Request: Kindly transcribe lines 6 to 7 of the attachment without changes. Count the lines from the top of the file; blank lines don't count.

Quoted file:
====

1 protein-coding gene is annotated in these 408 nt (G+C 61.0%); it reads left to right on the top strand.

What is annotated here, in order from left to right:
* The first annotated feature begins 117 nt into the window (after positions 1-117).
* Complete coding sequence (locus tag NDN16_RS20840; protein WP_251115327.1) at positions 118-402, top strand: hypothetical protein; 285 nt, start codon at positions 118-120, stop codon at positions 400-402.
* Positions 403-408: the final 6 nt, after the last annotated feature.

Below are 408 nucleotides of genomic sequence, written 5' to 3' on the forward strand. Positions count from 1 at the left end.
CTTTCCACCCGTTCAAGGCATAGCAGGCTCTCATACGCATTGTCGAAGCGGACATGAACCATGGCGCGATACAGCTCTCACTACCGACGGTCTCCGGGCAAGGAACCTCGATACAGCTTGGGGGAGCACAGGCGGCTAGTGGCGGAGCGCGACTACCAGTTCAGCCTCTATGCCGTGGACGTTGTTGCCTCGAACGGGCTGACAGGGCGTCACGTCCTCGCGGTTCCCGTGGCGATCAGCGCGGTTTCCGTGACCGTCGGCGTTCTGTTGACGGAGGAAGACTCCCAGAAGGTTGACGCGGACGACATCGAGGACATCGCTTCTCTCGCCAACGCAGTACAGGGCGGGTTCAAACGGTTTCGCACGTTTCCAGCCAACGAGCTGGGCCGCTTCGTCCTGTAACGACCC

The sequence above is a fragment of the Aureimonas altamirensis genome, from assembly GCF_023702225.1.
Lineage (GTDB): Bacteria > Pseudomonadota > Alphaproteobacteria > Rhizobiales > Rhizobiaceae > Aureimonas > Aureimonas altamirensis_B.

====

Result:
Below are 408 nucleotides of genomic sequence, written 5' to 3' on the forward strand. Positions count from 1 at the left end.
CTTTCCACCCGTTCAAGGCATAGCAGGCTCTCATACGCATTGTCGAAGCGGACATGAACCATGGCGCGATACAGCTCTCACTACCGACGGTCTCCGGGCAAGGAACCTCGATACAGCTTGGGGGAGCACAGGCGGCTAGTGGCGGAGCGCGACTACCAGTTCAGCCTCTATGCCGTGGACGTTGTTGCCTCGAACGGGCTGACAGGGCGTCACGTCCTCGCGGTTCCCGTGGCGATCAGCGCGGTTTCCGTGACCGTCGGCGTTCTGTTGACGGAGGAAGACTCCCAGAAGGTTGACGCGGACGACATCGAGGACATCGCTTCTCTCGCCAACGCAGTACAGGGCGGGTTCAAACGGTTTCGCACGTTTCCAGCCAACGAGCTGGGCCGCTTCGTCCTGTAACGACCC